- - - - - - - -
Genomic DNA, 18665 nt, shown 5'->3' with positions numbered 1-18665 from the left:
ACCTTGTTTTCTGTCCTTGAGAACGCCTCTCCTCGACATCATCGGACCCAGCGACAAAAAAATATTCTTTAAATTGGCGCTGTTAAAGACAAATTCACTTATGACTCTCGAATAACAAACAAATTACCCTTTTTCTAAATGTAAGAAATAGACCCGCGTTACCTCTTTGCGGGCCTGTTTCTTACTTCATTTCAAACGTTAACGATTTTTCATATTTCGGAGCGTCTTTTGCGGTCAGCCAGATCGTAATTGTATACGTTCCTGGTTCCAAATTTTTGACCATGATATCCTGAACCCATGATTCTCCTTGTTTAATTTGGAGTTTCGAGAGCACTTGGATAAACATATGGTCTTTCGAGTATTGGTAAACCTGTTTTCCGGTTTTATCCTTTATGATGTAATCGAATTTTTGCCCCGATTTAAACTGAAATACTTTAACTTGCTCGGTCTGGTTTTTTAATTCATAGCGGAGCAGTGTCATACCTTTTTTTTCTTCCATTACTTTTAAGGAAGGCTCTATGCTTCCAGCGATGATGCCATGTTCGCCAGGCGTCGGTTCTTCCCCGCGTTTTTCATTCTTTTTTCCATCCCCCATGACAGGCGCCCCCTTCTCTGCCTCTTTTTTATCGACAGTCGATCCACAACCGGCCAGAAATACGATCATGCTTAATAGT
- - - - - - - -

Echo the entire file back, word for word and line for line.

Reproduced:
Genomic DNA, 18665 nt, shown 5'->3' with positions numbered 1-18665 from the left:
ACCTTGTTTTCTGTCCTTGAGAACGCCTCTCCTCGACATCATCGGACCCAGCGACAAAAAAATATTCTTTAAATTGGCGCTGTTAAAGACAAATTCACTTATGACTCTCGAATAACAAACAAATTACCCTTTTTCTAAATGTAAGAAATAGACCCGCGTTACCTCTTTGCGGGCCTGTTTCTTACTTCATTTCAAACGTTAACGATTTTTCATATTTCGGAGCGTCTTTTGCGGTCAGCCAGATCGTAATTGTATACGTTCCTGGTTCCAAATTTTTGACCATGATATCCTGAACCCATGATTCTCCTTGTTTAATTTGGAGTTTCGAGAGCACTTGGATAAACATATGGTCTTTCGAGTATTGGTAAACCTGTTTTCCGGTTTTATCCTTTATGATGTAATCGAATTTTTGCCCCGATTTAAACTGAAATACTTTAACTTGCTCGGTCTGGTTTTTTAATTCATAGCGGAGCAGTGTCATACCTTTTTTTTCTTCCATTACTTTTAAGGAAGGCTCTATGCTTCCAGCGATGATGCCATGTTCGCCAGGCGTCGGTTCTTCCCCGCGTTTTTCATTCTTTTTTCCATCCCCCATGACAGGCGCCCCCTTCTCTGCCTCTTTTTTATCGACAGTCGATCCACAACCGGCCAGAAATACGATCATGCTTAATAGT